The Uncontainable Law Of Sowing & Reaping

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sowing and reapingPost written by Peter G. James Sinclair.

I replanted my organic vegetable garden when we moved house. I had let it go to rack and ruin some months preceding the move.  For as we knew that we were about to move, there didn’t seem to be any point in planting during those last days. The result of that inaction was a garden overtaken by weeds.

Inaction has that effect on our daily lives as well. That’s why I believe that action cures fear and that faith with corresponding action attached produces beautiful results in our lives.

The Garden Transfer

When I moved my vegetable patch from one address to another – I shoveled the entire garden’s soil, with the assistance of a dear friend, into a large trailer and transported it to its new home. That dirt had been tended lovingly for years, and I wasn’t going to part with it. For in that soil was life. In that soil was held the secret of all my past planting successes, and the success of all future plantings.

The very first weekend that the garden was re-established, new seedlings were purchased and planted, and within a four to six week period following the move we were once again eating the fruits of my labours – fresh, green and delectable. What I’d sown we were now reaping. And reaping is always accompanied by much rejoicing.

One of the keys to my success in growing healthy crops, season after season, is that I continue to feed the soil, and at the same time have placed the garden in a sunny position. I spend most of my time making sure that the soil is the best possible quality through the regular addition, between plantings, of manures, natural fertilizers and natural solutions that put back the goodness that is withdrawn from the soil whenever new plants grow.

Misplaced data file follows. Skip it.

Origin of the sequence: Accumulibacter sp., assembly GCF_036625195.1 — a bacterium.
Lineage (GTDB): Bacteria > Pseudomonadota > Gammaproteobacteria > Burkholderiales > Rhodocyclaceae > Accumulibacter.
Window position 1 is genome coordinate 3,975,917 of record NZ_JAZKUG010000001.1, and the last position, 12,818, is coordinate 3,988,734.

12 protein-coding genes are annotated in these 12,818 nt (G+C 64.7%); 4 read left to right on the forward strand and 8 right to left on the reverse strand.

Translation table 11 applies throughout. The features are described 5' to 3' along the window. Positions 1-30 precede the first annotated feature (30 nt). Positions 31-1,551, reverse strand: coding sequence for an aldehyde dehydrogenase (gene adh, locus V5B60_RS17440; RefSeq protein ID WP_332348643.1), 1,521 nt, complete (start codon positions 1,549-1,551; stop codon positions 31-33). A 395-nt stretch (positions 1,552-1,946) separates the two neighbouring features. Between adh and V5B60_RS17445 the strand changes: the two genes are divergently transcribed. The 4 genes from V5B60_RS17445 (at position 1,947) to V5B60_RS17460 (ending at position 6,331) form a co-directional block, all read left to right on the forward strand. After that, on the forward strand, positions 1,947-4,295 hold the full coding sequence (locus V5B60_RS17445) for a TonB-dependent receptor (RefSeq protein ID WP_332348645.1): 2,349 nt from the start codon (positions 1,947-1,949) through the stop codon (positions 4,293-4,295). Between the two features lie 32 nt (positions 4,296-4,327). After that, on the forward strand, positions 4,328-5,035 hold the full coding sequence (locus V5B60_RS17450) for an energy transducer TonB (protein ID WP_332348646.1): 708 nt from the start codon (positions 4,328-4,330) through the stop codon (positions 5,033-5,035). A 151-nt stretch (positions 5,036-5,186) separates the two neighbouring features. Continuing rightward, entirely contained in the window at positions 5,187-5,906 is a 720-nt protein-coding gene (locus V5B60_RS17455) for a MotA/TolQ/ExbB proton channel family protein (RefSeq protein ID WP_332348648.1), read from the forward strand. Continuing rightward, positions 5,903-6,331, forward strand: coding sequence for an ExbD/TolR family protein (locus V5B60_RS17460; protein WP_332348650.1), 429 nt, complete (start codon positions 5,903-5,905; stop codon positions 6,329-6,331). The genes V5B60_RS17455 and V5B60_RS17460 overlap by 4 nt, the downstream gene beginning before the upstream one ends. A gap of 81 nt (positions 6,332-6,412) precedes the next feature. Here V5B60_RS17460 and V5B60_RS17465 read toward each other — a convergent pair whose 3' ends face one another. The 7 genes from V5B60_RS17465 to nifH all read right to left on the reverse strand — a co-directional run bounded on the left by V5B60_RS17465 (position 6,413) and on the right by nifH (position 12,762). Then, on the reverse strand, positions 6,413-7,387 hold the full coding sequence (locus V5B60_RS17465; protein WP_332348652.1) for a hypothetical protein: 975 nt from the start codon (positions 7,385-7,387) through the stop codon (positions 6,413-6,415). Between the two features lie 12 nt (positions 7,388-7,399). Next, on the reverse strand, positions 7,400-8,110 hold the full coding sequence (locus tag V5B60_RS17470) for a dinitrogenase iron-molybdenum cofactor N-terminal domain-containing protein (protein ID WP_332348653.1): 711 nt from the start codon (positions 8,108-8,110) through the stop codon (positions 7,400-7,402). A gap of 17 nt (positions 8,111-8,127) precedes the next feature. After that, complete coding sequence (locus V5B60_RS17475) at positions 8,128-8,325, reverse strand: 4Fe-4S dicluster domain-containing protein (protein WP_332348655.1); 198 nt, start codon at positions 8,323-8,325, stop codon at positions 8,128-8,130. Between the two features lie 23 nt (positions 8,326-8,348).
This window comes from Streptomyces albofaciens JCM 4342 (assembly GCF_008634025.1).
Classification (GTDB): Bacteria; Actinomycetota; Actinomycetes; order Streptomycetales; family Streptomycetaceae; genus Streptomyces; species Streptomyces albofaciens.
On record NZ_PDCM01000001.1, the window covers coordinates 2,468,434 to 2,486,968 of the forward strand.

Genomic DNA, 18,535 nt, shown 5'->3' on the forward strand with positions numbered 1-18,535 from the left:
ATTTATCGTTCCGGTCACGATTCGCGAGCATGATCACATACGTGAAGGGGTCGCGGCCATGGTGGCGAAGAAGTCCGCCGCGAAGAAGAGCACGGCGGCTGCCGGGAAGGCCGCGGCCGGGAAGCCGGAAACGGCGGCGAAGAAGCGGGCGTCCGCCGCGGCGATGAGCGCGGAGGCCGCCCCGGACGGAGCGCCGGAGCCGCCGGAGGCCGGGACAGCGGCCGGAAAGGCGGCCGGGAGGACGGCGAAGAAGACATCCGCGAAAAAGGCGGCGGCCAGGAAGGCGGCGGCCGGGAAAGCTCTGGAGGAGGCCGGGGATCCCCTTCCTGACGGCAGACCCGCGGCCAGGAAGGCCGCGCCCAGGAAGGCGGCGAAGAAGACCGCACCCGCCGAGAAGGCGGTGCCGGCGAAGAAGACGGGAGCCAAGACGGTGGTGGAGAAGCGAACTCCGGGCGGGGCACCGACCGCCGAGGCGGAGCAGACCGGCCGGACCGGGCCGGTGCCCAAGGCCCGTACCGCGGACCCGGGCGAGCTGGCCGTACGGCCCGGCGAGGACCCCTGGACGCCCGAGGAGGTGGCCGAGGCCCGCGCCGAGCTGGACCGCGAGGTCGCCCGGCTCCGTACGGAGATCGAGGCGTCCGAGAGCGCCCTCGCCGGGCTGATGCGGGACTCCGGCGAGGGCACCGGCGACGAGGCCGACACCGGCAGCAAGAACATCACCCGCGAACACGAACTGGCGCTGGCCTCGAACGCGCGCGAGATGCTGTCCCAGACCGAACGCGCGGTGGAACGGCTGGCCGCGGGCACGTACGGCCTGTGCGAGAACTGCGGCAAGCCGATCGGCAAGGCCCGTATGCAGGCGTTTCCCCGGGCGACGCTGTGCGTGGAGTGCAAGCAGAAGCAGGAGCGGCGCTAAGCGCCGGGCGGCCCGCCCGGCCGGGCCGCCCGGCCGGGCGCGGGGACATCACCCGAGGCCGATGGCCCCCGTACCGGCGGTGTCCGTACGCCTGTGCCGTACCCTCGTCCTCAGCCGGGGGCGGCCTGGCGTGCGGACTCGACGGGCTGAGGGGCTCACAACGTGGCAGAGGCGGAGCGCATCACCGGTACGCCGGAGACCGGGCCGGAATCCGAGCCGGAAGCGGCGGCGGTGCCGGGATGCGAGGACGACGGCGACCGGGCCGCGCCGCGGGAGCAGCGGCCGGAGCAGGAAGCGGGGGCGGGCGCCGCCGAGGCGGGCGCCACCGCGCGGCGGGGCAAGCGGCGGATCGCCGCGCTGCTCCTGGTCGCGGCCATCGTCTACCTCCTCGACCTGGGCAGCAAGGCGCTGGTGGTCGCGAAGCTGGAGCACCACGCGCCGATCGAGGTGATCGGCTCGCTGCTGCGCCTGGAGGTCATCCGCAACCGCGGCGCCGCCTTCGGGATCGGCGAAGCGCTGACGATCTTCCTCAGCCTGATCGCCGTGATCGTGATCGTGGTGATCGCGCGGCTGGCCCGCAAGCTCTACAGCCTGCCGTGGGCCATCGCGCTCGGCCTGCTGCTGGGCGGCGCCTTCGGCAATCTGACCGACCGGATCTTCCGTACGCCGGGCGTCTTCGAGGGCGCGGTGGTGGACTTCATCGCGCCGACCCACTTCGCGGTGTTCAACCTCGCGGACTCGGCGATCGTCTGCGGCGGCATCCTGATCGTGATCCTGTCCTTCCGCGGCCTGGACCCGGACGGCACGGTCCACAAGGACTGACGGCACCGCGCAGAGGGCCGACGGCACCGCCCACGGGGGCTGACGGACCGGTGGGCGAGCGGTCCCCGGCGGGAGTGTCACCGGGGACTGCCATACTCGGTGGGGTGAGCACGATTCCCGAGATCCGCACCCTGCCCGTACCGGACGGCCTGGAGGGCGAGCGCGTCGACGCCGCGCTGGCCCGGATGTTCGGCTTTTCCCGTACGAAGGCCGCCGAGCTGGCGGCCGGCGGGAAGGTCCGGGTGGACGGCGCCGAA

The Preparation Period

During these preparation periods, where I invest time and effort and money into building a strong and healthy soil, there appears to be no immediate transforming results. But once the new plants are established, through regular care and watering, the greatest pleasure gained from the whole experience is sharing the fruits of my labours with my family and friends.

Do the same with your own life by continually feeding the soil of your life – your mind in particular – through investing time and effort into the building of your spirit, soul and body. This can be done through prayer, meditation and study along with the positive association with mentors and peers – walking in forgiveness, keeping short accounts, always seeking to serve in preference to being served. And as a direct result of this habitual personal development, accompanied by positive speech, you, your family, your friends and those whom you touch with your life and words will rejoice – bringing in the sheaves.

Escape The Clasp Of Imitation

For to be bound by imitation is to live a life of mediocrity.

Escape while you can. Tap into the uniquity that resides within you today. Commune with the creator who takes up residence in your heart and mind, and surprise the world with yet another moment of superb genius.

Sow passion into everything that you do, every word that you write, and every syllable that you speak.

Do not fellowship with the dead. Oh, yes, they walk, they talk, they squawk, but they are as parrots who simply repeat what others have uttered. There is nothing original about them at all. And within their utterances there is no soul. Their skeletons lack flesh. Their soil lacks nutrients. Their air lacks oxygen.

Bring with you – in all you do or say – trace elements that enrich and empower those with whom you meet. Never leave those whom you touch poorer for the experience. In contrast, may they leave your presence filled to overflowing, busting, gorged, stuffed – replete – having reaped from what you have sown in your own life.

Don’t be as those who drain the very life out of those around them.

Flood. Drench. Drown.

They’ll not perish. They’ll in fact thirive and come back for more, because they’ve spent time in the presence of one who is planted and secure in who he or she is. One who refuses to imitate.

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